Posted: February 18th, 2006, 3:58pm Report to Moderator
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pg4 -- nice pulp fiction reference

pg5 -- little formatting error, bottom of the page has two speakers smushed together without the line of white space between them

pg16 -- so far so good, you have some good natural dialogue flowing from the characters and it seems like I'm already learning a little bit about each one.

another minor formatting thing -- i dont know if this is neccessary but dialogue spills onto a new page and you don't have a CONT'D or anything. Maybe you don't need it but i always put them in my script. Maybe you should check up on that and if you need them add them in. If not, then yeah, leave as is.

pg 33 -- Marty says "i dont think there's wrong with that" i think you mean anything wrong with,
also this line is good, i was wondering why they didn't think his hospitality was a little over the top so its good that you are catering to the doubts the reader will have, it makes for a more compelling and realistic story

one little complaint i have is where the conversation about god comes in... it seems almsot too conveniant that they have that discussion right before they find the monks and the monastry.. i know it's ironic and it probably would work for most people but i think it would fit better after they meet the monks
EDIT: something that is really funny about that, i was just reading the line where Jimmy says that he needs to hear his mom's voice when at school and my mom just called me on my cell phone haha so i guess that changes my opinion that coincidences can happen like that, still if there's another spot for the conversation then maybe movie it (maybe the second wine tour to lione)

pg 48 -- come down.... do you mean calm down? that makes more sense to me

pg57 -- i think hes kind of angry with the smashing of the chair, to me it seems too soon to be breaking someones furniture when you're a guest...you haven't given him any real reason to act like that... for all he knows they could all be somewhere where they can't hear him, maybe he tries something else that is a little less destructive rather than jumping right to him smashing stuff to get out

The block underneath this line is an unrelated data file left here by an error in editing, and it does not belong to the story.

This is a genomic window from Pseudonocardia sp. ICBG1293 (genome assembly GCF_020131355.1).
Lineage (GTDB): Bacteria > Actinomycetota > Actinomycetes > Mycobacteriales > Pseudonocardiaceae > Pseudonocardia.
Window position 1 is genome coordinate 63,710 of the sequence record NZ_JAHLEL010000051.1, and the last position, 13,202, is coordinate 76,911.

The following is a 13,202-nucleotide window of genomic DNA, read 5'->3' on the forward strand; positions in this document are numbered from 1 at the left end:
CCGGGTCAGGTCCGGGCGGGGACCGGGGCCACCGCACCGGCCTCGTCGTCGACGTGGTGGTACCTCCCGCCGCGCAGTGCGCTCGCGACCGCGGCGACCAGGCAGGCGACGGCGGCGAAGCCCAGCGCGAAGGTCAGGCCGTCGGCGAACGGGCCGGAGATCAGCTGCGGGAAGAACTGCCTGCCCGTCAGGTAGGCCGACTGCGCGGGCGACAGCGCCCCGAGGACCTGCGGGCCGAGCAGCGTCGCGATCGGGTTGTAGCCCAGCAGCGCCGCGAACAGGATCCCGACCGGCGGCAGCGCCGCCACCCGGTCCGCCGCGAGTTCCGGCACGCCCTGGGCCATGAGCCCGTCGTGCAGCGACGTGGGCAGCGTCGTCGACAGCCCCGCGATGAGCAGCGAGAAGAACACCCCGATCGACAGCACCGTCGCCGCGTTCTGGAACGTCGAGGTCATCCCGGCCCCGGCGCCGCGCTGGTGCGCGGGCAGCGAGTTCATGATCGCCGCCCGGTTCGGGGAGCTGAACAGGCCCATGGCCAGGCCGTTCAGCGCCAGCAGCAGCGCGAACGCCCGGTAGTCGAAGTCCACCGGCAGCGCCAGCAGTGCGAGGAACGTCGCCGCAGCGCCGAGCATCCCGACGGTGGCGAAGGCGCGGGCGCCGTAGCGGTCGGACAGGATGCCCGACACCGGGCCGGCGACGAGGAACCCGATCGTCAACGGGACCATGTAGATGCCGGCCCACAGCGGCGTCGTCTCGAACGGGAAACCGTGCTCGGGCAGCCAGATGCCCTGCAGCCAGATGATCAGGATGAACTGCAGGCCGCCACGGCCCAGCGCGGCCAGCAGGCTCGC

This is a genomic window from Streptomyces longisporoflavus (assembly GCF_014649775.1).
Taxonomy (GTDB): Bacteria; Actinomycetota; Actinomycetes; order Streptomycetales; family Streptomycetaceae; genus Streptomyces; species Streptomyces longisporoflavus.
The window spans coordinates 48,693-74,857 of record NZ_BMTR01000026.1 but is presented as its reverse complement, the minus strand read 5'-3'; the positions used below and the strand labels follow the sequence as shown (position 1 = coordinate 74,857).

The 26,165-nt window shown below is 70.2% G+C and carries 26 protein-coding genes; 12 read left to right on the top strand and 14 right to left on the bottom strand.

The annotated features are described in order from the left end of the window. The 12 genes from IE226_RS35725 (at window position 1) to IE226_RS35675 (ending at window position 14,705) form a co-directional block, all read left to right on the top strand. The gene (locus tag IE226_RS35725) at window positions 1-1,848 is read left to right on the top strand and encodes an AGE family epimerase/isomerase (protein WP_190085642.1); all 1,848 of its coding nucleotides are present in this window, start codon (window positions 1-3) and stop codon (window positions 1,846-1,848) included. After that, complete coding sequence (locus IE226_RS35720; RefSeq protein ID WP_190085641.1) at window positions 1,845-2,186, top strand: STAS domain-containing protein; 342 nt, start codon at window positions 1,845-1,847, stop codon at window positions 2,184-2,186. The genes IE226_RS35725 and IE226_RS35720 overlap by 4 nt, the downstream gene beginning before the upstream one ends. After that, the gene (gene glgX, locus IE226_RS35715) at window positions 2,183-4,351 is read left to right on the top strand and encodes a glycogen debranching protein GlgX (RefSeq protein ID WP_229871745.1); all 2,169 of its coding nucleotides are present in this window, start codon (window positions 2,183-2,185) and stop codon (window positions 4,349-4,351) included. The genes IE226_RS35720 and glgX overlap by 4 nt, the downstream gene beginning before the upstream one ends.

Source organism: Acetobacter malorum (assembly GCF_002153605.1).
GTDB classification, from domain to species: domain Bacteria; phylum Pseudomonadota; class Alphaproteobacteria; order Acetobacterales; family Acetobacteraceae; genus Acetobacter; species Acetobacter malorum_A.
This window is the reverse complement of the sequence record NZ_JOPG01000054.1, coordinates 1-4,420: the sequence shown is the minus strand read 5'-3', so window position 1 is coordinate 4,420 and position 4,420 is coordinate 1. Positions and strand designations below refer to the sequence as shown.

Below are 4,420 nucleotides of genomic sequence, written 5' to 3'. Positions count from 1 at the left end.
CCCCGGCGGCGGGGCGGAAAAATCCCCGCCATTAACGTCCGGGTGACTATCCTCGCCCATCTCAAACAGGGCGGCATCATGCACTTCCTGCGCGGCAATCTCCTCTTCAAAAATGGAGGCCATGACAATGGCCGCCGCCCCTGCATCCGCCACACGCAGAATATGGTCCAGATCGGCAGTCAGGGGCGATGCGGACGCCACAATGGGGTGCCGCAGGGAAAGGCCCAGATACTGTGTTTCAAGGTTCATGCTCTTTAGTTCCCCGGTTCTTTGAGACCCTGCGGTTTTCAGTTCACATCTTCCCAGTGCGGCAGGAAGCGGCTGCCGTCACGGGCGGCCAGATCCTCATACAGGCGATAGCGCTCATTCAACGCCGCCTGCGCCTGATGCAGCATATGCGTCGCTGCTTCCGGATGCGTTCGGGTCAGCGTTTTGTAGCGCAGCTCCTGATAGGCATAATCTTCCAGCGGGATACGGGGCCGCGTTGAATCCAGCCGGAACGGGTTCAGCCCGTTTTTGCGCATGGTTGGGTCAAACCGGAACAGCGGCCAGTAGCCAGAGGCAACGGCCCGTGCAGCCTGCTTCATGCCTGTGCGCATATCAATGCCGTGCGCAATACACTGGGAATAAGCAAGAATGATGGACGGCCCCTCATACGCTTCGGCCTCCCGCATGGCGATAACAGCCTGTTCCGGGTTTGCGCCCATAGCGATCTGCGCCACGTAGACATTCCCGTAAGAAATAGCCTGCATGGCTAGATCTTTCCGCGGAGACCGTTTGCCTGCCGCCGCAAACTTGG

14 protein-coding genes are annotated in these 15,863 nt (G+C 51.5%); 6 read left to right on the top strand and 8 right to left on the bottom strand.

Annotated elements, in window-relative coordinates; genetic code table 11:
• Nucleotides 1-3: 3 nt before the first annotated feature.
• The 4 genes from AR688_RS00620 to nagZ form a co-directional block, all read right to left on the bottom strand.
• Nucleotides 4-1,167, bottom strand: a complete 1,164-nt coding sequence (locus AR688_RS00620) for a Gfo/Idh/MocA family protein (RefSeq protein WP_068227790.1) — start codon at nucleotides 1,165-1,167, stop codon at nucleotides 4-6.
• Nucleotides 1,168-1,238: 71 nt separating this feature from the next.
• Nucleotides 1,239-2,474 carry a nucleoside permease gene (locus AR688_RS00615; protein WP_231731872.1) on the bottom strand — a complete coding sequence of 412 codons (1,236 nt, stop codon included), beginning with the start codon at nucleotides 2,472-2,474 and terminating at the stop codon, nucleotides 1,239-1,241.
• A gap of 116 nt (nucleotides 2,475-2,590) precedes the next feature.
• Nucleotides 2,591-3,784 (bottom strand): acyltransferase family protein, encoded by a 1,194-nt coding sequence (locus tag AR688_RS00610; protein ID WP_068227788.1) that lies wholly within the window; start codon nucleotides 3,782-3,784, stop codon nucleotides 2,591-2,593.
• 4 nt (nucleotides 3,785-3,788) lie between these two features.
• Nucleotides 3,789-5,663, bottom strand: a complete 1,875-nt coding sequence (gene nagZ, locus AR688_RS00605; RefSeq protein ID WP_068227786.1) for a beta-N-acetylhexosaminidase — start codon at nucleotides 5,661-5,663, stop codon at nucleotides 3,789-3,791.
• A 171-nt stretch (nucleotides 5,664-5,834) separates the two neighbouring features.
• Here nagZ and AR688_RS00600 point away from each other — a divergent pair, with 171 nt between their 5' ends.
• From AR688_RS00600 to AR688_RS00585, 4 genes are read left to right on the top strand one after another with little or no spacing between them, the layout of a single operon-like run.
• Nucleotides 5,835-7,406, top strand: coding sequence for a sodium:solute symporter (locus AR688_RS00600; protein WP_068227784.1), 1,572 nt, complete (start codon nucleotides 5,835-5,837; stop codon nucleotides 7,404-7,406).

secondly with the porridge, he eats it way too easily, have him try to open a window and think about pouring it out but the window but it's locked too or something. Basically make him seem more hesitant to eat it and try to find someway of getting out of it. He's locked in a room with a bowl of something, I know I would do all I could to not eat it as I'd be pretty sure there's something in it

pg61 -- good line with the "you must follow their example as i cant allow them to follow yours".. again it makes the story realistic as you've actually thought out a good motive for why the people are doing this

okay, sorry for the lack of comments towards the end, i am at work doing this so i wanted to read through the end somewhat faster before i had to leave... i will give you more detailed comments on the ending part some other time... i didnt notice much wrong with it though

anyway, i enjoyed this story. It was very well paced and i actually had no problems with the characters. Like you said, they all had their own back stories and I felt like it could have happened to anyone as they were just normal kids making mistakes anyone could make. The biggest problem with this story though is it's too much like Hostel. I know you were worried about it when you had the idea and you went your own way with it but I feel that the way to market this would be as some kind of torture horror movie and the hostel similarities would come out immediatly until people saw it and judged it as a seperate piece and not a rip off. It's a shame really as you did a much better job than Eli Roth did, you have better characters, a more realistic situation and I cared for your people. They weren't crazed sex maniacs, they were college kids trying to get an appreciation for what else is out there. So, very well written story. I don't know what to suggest to help you improve your characters as like I said I had no issue with them.
I hope my comments helped, like I said, I will add more detailed comments on the end some other time